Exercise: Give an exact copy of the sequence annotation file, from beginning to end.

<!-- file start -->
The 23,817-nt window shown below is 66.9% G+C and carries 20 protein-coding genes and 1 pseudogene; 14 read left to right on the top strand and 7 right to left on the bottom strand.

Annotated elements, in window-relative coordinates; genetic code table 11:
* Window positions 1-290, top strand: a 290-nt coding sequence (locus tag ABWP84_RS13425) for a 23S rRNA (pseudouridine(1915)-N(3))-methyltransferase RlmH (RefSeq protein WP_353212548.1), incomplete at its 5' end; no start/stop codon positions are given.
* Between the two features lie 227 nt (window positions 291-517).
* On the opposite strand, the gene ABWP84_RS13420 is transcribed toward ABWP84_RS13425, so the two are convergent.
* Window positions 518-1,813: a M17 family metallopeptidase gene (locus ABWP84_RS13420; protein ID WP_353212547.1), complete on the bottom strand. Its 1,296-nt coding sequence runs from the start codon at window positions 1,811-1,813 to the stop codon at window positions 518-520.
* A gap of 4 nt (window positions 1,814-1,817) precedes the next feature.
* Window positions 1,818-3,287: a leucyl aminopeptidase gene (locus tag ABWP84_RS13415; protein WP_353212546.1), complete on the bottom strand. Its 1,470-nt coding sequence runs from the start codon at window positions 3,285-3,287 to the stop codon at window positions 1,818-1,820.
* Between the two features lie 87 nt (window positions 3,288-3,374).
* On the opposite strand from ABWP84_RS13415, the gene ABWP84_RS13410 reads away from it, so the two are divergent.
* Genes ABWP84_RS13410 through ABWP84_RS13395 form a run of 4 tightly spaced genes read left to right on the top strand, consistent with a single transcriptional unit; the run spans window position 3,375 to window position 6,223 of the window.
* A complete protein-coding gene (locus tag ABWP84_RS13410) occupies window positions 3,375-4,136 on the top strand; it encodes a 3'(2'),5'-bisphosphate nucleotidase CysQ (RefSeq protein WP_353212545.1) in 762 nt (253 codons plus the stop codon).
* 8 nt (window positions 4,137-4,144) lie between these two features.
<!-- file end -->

The 23,817-nt window shown below is 66.9% G+C and carries 20 protein-coding genes and 1 pseudogene; 14 read left to right on the top strand and 7 right to left on the bottom strand.

Annotated elements, in window-relative coordinates; genetic code table 11:
* Window positions 1-290, top strand: a 290-nt coding sequence (locus tag ABWP84_RS13425) for a 23S rRNA (pseudouridine(1915)-N(3))-methyltransferase RlmH (RefSeq protein WP_353212548.1), incomplete at its 5' end; no start/stop codon positions are given.
* Between the two features lie 227 nt (window positions 291-517).
* On the opposite strand, the gene ABWP84_RS13420 is transcribed toward ABWP84_RS13425, so the two are convergent.
* Window positions 518-1,813: a M17 family metallopeptidase gene (locus ABWP84_RS13420; protein ID WP_353212547.1), complete on the bottom strand. Its 1,296-nt coding sequence runs from the start codon at window positions 1,811-1,813 to the stop codon at window positions 518-520.
* A gap of 4 nt (window positions 1,814-1,817) precedes the next feature.
* Window positions 1,818-3,287: a leucyl aminopeptidase gene (locus tag ABWP84_RS13415; protein WP_353212546.1), complete on the bottom strand. Its 1,470-nt coding sequence runs from the start codon at window positions 3,285-3,287 to the stop codon at window positions 1,818-1,820.
* Between the two features lie 87 nt (window positions 3,288-3,374).
* On the opposite strand from ABWP84_RS13415, the gene ABWP84_RS13410 reads away from it, so the two are divergent.
* Genes ABWP84_RS13410 through ABWP84_RS13395 form a run of 4 tightly spaced genes read left to right on the top strand, consistent with a single transcriptional unit; the run spans window position 3,375 to window position 6,223 of the window.
* A complete protein-coding gene (locus tag ABWP84_RS13410) occupies window positions 3,375-4,136 on the top strand; it encodes a 3'(2'),5'-bisphosphate nucleotidase CysQ (RefSeq protein WP_353212545.1) in 762 nt (253 codons plus the stop codon).
* 8 nt (window positions 4,137-4,144) lie between these two features.